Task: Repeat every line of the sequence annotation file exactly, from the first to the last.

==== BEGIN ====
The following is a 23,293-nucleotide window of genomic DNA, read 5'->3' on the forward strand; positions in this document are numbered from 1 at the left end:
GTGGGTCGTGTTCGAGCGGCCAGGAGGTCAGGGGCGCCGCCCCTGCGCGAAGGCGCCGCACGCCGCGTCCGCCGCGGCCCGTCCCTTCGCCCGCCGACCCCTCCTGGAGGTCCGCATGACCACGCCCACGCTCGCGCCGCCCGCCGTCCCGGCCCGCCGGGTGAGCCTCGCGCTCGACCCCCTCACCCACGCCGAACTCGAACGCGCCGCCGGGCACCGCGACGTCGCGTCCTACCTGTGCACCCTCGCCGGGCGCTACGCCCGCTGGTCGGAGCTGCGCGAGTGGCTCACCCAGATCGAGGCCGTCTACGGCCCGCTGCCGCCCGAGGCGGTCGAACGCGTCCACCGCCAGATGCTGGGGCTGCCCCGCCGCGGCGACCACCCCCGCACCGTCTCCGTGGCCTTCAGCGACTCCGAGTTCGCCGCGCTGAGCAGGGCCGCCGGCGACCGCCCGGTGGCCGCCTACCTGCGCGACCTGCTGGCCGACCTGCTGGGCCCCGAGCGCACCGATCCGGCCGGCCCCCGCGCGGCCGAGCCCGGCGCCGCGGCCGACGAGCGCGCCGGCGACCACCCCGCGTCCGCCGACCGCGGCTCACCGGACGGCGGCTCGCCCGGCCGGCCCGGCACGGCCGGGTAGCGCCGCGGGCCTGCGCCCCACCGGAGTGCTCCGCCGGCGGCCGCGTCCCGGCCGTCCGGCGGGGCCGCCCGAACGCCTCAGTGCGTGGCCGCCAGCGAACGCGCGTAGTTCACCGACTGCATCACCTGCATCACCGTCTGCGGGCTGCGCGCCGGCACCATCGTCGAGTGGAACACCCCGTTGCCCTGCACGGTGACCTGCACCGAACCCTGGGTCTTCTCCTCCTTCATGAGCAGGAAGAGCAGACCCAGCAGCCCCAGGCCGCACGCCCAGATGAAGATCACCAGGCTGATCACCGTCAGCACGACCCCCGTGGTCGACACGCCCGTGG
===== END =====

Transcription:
The following is a 23,293-nucleotide window of genomic DNA, read 5'->3' on the forward strand; positions in this document are numbered from 1 at the left end:
GTGGGTCGTGTTCGAGCGGCCAGGAGGTCAGGGGCGCCGCCCCTGCGCGAAGGCGCCGCACGCCGCGTCCGCCGCGGCCCGTCCCTTCGCCCGCCGACCCCTCCTGGAGGTCCGCATGACCACGCCCACGCTCGCGCCGCCCGCCGTCCCGGCCCGCCGGGTGAGCCTCGCGCTCGACCCCCTCACCCACGCCGAACTCGAACGCGCCGCCGGGCACCGCGACGTCGCGTCCTACCTGTGCACCCTCGCCGGGCGCTACGCCCGCTGGTCGGAGCTGCGCGAGTGGCTCACCCAGATCGAGGCCGTCTACGGCCCGCTGCCGCCCGAGGCGGTCGAACGCGTCCACCGCCAGATGCTGGGGCTGCCCCGCCGCGGCGACCACCCCCGCACCGTCTCCGTGGCCTTCAGCGACTCCGAGTTCGCCGCGCTGAGCAGGGCCGCCGGCGACCGCCCGGTGGCCGCCTACCTGCGCGACCTGCTGGCCGACCTGCTGGGCCCCGAGCGCACCGATCCGGCCGGCCCCCGCGCGGCCGAGCCCGGCGCCGCGGCCGACGAGCGCGCCGGCGACCACCCCGCGTCCGCCGACCGCGGCTCACCGGACGGCGGCTCGCCCGGCCGGCCCGGCACGGCCGGGTAGCGCCGCGGGCCTGCGCCCCACCGGAGTGCTCCGCCGGCGGCCGCGTCCCGGCCGTCCGGCGGGGCCGCCCGAACGCCTCAGTGCGTGGCCGCCAGCGAACGCGCGTAGTTCACCGACTGCATCACCTGCATCACCGTCTGCGGGCTGCGCGCCGGCACCATCGTCGAGTGGAACACCCCGTTGCCCTGCACGGTGACCTGCACCGAACCCTGGGTCTTCTCCTCCTTCATGAGCAGGAAGAGCAGACCCAGCAGCCCCAGGCCGCACGCCCAGATGAAGATCACCAGGCTGATCACCGTCAGCACGACCCCCGTGGTCGACACGCCCGTGG